Results Summary

PCORI funded the Pilot Projects to explore how to conduct and use patient-centered outcomes research in ways that can better serve patients and the healthcare community. Learn more.

Background

Peripheral artery disease (PAD) is a disease in which a fatty material called plaque builds up in arteries. This makes it hard for blood to flow through the body. PAD is most common in the legs, but it can also be found in other parts of the body.

Researchers don’t know much about how PAD might be different for people of different ages, genders, or ethnicities. They also don’t know how different treatments for PAD address what matters most to patients.

Project Purpose

The researchers wanted to build a registry of people with PAD who would be willing to participate in research studies. The registry would track information about patients such as

  • Their disease status, using measures like blood pressure
  • What PAD symptoms they have, such as leg pain
  • How PAD affects their daily activities and their lives in general

The researchers also worked with PAD patients to figure out

  • What types of information to include in the registry
  • How to find patients with PAD, specifically patients who had just been diagnosed with PAD or who had PAD symptoms that were getting worse
  • How to track PAD patients who are getting care from specialty clinics

Methods

The researchers had seven group discussions with a total of 28 patients at specialty outpatient care centers in Missouri and Connecticut. The patients’ ages ranged from 51 to 86 years, and there were 12 women and 16 men. Fourteen participants were African American, three were Hispanic, and 11 were Caucasian. All the patients had been diagnosed with PAD in the past year and were starting treatment at a specialty clinic. People could take part in the focus groups if they were over 21 years old and had signs of new or worsening PAD in their legs. They were asked to join the study before beginning treatment at the clinic. People couldn’t join the study if they had PAD symptoms that were very serious, had leg surgery within the past year, couldn’t speak English well, had a hard time hearing, or did not confirm in writing that they wanted to take part in the study.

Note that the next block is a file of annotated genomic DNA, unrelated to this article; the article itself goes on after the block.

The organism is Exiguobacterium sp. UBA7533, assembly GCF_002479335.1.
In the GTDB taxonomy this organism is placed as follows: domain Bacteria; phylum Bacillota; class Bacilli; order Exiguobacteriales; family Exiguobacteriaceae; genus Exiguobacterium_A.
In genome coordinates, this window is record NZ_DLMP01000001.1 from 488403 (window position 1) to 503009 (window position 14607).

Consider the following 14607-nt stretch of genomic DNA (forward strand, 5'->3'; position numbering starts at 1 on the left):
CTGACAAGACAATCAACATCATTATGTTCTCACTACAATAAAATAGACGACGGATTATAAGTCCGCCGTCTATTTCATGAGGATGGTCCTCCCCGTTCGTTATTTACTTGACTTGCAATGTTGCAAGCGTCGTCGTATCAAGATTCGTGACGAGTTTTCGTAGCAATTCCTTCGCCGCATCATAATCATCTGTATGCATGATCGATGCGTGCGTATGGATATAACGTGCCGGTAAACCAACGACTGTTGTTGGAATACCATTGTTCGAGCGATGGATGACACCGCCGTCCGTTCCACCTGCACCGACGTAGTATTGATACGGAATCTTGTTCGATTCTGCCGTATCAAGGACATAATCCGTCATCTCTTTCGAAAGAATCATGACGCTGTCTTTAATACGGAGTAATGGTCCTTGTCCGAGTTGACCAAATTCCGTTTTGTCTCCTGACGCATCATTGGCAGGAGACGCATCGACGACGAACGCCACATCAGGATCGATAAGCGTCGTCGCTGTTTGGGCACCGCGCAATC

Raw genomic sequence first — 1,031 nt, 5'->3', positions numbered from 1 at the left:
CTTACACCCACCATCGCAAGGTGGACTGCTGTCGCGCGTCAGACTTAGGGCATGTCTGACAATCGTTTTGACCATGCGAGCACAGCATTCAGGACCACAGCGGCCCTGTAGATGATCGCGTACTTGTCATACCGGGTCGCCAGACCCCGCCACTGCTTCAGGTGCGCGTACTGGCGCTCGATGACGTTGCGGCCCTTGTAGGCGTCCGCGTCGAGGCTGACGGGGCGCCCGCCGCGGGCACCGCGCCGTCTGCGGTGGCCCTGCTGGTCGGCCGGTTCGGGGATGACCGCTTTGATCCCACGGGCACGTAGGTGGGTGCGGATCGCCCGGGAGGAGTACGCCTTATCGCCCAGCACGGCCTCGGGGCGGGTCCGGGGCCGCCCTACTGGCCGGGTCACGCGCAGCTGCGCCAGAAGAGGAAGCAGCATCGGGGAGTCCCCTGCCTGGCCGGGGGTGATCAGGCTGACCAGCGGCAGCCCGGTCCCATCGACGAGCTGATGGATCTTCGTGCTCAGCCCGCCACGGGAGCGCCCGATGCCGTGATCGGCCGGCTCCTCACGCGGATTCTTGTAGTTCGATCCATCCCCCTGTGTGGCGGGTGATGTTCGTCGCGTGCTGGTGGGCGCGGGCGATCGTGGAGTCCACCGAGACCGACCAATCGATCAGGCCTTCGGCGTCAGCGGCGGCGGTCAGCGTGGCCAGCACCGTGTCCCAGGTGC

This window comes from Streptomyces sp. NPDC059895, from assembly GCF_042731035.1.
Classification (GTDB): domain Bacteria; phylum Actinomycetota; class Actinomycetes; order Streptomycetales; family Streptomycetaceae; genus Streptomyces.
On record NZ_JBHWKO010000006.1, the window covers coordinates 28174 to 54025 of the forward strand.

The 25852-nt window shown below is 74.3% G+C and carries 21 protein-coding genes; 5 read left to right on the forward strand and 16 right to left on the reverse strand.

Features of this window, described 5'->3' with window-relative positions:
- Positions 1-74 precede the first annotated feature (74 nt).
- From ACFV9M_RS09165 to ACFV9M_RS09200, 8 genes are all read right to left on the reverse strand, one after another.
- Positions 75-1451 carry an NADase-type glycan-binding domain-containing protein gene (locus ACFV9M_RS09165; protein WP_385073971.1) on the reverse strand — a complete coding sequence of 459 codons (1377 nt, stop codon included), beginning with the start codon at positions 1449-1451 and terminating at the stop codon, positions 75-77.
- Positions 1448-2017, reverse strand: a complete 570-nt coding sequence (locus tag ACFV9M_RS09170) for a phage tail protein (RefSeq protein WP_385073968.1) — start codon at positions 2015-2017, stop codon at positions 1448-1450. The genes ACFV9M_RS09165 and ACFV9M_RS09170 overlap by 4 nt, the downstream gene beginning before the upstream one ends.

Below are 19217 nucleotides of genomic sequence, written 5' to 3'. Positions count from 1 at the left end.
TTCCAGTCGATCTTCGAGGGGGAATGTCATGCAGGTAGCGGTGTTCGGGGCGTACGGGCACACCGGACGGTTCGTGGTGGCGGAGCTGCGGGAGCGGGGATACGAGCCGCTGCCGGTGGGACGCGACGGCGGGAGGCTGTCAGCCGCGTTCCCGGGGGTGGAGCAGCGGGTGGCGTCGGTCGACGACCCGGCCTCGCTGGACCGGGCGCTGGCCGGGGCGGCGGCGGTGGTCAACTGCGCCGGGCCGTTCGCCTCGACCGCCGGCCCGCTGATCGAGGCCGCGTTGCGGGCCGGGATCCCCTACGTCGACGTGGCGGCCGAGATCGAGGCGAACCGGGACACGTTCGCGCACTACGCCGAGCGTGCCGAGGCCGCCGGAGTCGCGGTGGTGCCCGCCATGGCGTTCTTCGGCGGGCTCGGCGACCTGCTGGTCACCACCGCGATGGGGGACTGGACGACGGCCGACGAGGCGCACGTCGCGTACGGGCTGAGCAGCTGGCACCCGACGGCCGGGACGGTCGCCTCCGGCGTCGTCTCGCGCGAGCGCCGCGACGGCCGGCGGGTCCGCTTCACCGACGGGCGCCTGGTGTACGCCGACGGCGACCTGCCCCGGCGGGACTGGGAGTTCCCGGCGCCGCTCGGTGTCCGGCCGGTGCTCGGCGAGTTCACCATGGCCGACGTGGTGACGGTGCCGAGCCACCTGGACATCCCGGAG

The researchers asked about the patients’ experiences with PAD, including how their PAD symptoms affected their daily activities and quality of life. They also asked the patients what information and outcomes were most important to them and what would make patients more or less likely to join a research study.

Based on what the researchers learned, they designed a registry to collect data on patient outcomes, a process to identify eligible patients with PAD, and a process for tracking patients. The researchers tested this registry process at the clinics they regularly partner with for research studies.

Findings

The researchers found three main themes that patients said were important to them when thinking about planning a study on PAD:

  • Patients and doctors sometimes don’t notice or recognize the signs of PAD, which can mean that patients don’t get diagnosed or treated for PAD right away.
  • PAD caused major changes in patients’ daily activities. Patients’ main priorities were getting help with the problems PAD causes, being able to walk better, and improving their quality of life.
  • Patients often had a hard time communicating with doctors, and they didn’t have enough information about their treatment options or what to expect with PAD.
  • Patients felt that getting encouragement from their doctors was helpful when deciding whether or not to join a study. Worries about the cost of transportation and need for family to take time off from work were reasons that they might not join a study. 

The screening process the researchers designed using patient input appeared to be effective at finding patients who could join the PAD registry. The research team also enrolled 80 patients in a study that would track them as they got care, and it was able to follow up with 84 percent of them six months later.  

Limitations

The focus groups included few Hispanic patients. The results might have been different if the researchers had been able to include a more diverse sample of people with PAD.

Importance of Findings

Input from patients helped create a disease registry that focused on what outcomes were most important to patients with PAD. It also helped researchers understand how best to find and include different types of patients in the registry and what types of challenges might come up in designing research studies.

Sharing the Results

The researchers plan to send information about the study’s key findings to the patients who were in the study. The team is writing papers and preparing conference presentations about the research.

Project Information

Kim G. Smolderen, PhD, MSc, BS
St. Luke's Hospital of Kansas City
$639,498
Patient-Centered Outcomes Recovery from Treating PAD: Investigating Trajectories

Key Dates

June 2012
December 2014
2012
2014

Study Registration Information

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State State The state where the project originates, or where the primary institution or organization is located. View Glossary
Last updated: March 4, 2022